After seeing Cloud Atlas, I completely understood why it received such mixed reviews from critics. From the moment the film opens, it is immediately apparent that it is no ordinary Hollywood story. But does the risk of “uniqueness” make or break the film? Personally, I believe it was a brilliant choice. I can definitely say audiences will leave the theater with a feeling evoked by no other movie they have ever seen. Although it must be conceded that this film requires both attention to detail and an open mind to appreciate its out-of-the-box format, it is well-worth putting in that [minimal] effort.
Trying to do a full play-by-play logical breakdown of Cloud Atlas is nearly impossible. Those who try to always seem to come to the conclusion that each story doesn’t hold much of its own value. But while it is true that some of the narratives are not as good as others, that’s really beside the point. These aren’t six separate short films; they are six interwoven arcs that cannot be told without one another. Each part of Cloud Atlas is a necessary piece to make the whole. That being said, I do think that at least two of them could stand on their own as full-length films; unfortunately, this also means that the other stories seem almost sub-par and forgettable in comparison.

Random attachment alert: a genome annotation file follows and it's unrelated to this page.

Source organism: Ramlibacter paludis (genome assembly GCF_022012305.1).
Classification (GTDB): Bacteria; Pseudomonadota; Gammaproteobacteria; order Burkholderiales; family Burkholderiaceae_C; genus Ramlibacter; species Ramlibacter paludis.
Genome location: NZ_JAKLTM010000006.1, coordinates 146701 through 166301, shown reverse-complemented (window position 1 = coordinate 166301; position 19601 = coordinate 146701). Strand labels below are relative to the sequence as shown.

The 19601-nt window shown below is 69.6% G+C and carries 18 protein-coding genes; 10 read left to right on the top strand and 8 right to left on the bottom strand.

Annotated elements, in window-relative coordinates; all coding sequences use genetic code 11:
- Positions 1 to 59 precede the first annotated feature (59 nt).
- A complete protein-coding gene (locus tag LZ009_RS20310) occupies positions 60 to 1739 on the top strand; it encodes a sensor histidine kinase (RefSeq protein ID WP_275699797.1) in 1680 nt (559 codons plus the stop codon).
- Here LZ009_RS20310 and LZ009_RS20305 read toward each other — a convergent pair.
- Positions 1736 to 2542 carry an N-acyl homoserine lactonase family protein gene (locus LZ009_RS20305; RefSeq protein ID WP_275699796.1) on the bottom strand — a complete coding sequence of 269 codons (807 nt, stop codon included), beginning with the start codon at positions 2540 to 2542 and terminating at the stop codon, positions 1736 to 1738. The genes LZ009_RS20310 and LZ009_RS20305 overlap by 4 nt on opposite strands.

The overall experience of watching Cloud Atlas is quite surreal. The audience is catapulted into future and pulled back into the past, constantly shipped from world to world in a series of visually captivating narratives. The film follows the lives of each of the characters/actors, keeping the audience in suspense as they wait to see the ultimate fates of the protagonists in each story line. The movie demands the audience’s attention almost continuously through to the finale, where your socks will promptly be knocked off as the identities of the actors are revealed in the end credits.
There are some fantastic performances by those thirteen core actors and actresses. The combination of the tremendous costuming and prosthetics and refined ability of the performers to each play between three and six characters allows the audience to track and believe each story line wholeheartedly. Be that as it may, at times I did still get lost sifting through the layers of characters (and their makeup) as I tried to follow their parallel adventures. This can probably be attributed in part to the film’s almost three hour length, which is a long time to maintain such active focus.
Still, I believe Cloud Atlas still deserves a positive review if for no other reason than that after leaving the theatre, I was completely unable to stop thinking about it. Days, even weeks later, I would laugh as I replayed some of the funnier scenes in my head, or cringe suddenly as the more nightmarish sequences flashed across my mind. I’d find myself seeking out others who’d seen it, just to see their point of view on the film. And just like with a good book, my fellow moviegoers and I were able to share with one another things we each had noticed (and, in turn, missed), just as if we had all watched a different movie.
Cloud Atlas is definitely a must-see – and maybe a must-see-again, if only to appreciate its full value.
Verdict: Movie Win